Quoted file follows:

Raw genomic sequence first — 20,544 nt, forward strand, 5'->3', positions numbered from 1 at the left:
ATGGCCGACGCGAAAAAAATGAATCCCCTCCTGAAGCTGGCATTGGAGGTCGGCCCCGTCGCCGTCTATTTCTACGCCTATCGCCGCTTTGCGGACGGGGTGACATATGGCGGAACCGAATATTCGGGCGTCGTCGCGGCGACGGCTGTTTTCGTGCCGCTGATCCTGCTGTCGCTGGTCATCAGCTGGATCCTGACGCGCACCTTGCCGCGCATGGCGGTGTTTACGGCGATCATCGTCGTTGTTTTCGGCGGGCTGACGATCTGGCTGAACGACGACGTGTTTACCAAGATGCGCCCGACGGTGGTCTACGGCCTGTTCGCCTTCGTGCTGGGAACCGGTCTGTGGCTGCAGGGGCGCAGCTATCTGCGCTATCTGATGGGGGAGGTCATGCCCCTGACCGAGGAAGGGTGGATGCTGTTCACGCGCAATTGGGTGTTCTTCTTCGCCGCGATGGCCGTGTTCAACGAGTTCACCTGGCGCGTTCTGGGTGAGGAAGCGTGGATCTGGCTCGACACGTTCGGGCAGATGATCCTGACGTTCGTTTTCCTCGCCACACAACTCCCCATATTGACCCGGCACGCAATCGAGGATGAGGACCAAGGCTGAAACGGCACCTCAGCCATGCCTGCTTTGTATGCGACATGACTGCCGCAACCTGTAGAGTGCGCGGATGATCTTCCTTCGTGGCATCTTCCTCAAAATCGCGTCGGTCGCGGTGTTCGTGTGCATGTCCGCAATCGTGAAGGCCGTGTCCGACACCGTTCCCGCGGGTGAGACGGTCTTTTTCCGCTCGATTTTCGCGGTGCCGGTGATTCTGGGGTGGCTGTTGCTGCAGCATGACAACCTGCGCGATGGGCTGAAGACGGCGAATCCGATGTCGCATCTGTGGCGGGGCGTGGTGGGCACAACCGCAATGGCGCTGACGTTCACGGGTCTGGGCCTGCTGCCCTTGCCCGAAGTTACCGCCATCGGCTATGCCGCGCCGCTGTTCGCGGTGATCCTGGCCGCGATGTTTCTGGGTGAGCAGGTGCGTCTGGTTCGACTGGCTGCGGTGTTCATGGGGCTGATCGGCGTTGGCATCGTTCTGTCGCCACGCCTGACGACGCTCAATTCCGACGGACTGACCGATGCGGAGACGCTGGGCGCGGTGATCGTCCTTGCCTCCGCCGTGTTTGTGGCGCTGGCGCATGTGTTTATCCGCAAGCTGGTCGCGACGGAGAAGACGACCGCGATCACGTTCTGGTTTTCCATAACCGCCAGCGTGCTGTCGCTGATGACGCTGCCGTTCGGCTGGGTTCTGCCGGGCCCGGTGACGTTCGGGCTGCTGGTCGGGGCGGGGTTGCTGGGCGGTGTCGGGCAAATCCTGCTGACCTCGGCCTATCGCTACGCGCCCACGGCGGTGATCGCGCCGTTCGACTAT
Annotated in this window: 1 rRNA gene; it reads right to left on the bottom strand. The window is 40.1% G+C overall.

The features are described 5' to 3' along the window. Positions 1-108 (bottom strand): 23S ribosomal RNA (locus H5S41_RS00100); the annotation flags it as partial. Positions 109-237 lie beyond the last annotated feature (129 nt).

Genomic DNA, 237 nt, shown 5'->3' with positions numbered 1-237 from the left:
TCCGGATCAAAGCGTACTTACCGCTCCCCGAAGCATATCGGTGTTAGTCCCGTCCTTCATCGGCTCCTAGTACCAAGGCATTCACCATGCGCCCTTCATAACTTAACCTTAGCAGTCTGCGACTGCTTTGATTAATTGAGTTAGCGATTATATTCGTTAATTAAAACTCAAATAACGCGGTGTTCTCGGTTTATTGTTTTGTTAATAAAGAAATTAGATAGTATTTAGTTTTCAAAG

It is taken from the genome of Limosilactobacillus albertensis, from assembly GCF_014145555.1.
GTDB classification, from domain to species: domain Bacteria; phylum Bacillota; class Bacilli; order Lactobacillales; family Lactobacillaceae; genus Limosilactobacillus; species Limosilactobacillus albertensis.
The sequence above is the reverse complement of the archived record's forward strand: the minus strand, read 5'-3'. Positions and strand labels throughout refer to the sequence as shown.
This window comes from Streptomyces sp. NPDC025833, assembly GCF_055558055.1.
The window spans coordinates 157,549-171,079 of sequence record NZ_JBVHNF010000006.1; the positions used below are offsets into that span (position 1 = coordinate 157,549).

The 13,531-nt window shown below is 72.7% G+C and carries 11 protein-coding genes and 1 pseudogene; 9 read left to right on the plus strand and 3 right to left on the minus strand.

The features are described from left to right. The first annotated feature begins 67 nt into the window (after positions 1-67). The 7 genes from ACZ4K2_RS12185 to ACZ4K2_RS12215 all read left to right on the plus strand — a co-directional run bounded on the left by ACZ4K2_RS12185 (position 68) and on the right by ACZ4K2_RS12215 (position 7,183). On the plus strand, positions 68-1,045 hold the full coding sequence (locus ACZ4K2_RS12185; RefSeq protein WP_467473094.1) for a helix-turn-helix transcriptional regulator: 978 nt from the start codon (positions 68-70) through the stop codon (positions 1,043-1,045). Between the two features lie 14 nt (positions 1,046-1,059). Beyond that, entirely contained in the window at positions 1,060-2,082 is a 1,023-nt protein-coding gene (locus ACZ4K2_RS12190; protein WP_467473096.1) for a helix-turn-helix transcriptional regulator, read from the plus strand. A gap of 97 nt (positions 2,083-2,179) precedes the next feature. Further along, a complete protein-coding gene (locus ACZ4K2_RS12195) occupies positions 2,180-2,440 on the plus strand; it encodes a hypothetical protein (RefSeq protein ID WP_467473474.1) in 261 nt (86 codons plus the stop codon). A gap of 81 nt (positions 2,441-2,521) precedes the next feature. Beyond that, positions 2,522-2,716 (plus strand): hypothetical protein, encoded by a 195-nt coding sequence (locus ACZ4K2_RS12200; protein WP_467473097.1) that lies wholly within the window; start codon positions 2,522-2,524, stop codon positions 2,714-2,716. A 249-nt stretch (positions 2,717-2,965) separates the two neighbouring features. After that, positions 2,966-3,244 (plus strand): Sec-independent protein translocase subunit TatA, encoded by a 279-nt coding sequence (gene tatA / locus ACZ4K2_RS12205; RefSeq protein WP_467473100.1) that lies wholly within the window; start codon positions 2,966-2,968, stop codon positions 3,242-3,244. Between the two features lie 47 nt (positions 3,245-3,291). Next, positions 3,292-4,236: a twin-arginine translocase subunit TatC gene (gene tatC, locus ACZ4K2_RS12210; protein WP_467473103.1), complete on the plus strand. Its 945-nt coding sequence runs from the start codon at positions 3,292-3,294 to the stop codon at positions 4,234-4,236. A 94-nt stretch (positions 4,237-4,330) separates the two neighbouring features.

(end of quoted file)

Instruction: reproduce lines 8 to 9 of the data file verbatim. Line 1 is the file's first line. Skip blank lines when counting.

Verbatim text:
GTDB classification, from domain to species: domain Bacteria; phylum Bacillota; class Bacilli; order Lactobacillales; family Lactobacillaceae; genus Limosilactobacillus; species Limosilactobacillus albertensis.
The sequence above is the reverse complement of the archived record's forward strand: the minus strand, read 5'-3'. Positions and strand labels throughout refer to the sequence as shown.